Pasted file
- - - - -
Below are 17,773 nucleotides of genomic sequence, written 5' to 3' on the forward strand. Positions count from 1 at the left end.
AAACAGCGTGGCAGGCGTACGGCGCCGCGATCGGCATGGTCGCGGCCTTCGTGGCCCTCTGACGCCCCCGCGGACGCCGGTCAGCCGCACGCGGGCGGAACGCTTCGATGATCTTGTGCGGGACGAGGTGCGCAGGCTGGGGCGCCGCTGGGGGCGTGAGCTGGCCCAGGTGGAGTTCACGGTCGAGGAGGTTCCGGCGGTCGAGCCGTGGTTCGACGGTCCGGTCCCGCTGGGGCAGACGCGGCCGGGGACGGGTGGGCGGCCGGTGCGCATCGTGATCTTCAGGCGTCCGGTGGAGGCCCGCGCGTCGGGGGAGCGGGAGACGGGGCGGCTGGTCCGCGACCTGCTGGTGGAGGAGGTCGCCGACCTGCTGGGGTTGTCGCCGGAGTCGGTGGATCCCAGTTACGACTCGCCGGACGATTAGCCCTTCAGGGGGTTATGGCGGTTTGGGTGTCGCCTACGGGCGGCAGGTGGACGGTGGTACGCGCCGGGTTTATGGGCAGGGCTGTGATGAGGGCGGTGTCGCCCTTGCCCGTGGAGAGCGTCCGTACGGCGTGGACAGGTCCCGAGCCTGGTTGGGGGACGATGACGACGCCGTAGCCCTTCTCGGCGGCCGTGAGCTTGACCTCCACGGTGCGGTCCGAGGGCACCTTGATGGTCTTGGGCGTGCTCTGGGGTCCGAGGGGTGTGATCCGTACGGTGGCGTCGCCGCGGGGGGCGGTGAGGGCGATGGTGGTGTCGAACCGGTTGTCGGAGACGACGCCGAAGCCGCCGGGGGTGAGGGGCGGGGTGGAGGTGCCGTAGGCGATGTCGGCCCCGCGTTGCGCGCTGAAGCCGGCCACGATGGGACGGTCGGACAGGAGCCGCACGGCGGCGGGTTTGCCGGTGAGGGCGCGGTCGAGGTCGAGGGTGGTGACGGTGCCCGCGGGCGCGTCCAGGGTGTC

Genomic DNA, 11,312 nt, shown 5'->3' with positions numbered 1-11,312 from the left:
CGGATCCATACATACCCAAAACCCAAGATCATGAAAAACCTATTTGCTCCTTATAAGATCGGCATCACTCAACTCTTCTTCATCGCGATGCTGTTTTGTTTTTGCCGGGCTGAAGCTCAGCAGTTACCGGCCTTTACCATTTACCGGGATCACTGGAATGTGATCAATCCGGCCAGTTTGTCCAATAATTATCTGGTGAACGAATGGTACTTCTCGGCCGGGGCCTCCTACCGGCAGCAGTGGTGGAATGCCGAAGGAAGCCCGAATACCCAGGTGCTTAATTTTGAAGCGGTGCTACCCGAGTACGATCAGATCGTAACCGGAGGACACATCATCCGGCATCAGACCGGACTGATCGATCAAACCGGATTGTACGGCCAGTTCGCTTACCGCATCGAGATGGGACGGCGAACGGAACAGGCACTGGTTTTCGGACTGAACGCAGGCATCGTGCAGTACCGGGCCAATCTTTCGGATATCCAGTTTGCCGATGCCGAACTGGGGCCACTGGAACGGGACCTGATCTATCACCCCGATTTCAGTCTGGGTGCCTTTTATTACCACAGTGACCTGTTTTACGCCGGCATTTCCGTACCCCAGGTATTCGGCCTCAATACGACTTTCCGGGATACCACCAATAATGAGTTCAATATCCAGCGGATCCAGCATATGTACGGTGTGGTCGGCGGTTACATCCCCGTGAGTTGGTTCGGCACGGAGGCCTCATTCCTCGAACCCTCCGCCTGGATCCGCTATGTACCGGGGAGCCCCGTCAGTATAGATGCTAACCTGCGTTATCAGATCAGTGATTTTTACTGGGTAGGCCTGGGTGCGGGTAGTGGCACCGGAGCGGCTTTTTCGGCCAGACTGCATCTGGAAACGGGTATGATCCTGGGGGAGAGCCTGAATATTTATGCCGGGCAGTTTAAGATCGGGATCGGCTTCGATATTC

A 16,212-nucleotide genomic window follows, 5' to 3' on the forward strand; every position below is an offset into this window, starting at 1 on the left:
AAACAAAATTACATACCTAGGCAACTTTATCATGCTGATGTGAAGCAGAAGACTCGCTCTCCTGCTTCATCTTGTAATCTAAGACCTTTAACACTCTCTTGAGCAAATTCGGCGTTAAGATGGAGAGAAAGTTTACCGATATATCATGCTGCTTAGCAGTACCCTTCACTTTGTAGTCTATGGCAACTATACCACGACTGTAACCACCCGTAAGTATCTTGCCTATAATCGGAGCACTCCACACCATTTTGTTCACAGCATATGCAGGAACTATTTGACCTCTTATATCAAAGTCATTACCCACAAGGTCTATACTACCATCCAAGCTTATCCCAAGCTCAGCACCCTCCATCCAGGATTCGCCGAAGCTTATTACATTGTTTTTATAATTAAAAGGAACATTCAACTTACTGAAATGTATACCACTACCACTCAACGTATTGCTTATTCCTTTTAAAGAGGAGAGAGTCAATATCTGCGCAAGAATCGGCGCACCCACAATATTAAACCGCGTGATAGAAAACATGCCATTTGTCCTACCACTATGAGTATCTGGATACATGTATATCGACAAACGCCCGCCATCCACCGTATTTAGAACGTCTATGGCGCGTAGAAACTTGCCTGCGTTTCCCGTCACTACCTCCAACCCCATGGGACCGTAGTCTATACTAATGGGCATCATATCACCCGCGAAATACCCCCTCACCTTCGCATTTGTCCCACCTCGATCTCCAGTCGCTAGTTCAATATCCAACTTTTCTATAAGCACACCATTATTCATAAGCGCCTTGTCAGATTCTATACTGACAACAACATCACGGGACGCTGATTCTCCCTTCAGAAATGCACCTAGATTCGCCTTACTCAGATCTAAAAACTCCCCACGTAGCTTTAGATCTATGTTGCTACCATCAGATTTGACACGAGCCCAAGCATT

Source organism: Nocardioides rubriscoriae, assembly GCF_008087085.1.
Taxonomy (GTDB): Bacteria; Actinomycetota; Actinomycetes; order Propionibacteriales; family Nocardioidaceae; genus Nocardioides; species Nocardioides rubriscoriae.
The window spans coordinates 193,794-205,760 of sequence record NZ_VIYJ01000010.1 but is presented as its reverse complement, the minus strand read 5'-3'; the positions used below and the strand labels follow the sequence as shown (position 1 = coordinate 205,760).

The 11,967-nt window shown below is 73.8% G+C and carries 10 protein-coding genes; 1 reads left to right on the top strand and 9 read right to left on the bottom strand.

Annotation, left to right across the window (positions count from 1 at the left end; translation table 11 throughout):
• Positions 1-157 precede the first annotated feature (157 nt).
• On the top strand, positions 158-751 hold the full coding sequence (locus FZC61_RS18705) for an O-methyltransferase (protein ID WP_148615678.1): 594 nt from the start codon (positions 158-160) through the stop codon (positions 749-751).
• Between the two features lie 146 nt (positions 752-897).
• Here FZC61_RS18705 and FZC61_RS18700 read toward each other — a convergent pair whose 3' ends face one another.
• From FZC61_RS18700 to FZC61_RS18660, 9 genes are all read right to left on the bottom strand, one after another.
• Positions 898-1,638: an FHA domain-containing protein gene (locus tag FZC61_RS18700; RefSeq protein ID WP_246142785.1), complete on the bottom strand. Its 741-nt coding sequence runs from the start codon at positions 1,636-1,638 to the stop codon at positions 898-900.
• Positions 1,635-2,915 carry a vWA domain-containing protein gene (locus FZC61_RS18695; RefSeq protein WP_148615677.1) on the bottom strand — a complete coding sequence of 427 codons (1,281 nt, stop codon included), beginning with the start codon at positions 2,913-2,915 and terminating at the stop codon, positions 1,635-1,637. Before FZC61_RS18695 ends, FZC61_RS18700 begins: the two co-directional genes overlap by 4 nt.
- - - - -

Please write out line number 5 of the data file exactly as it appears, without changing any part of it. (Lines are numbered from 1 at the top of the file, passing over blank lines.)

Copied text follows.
A 16,212-nucleotide genomic window follows, 5' to 3' on the forward strand; every position below is an offset into this window, starting at 1 on the left: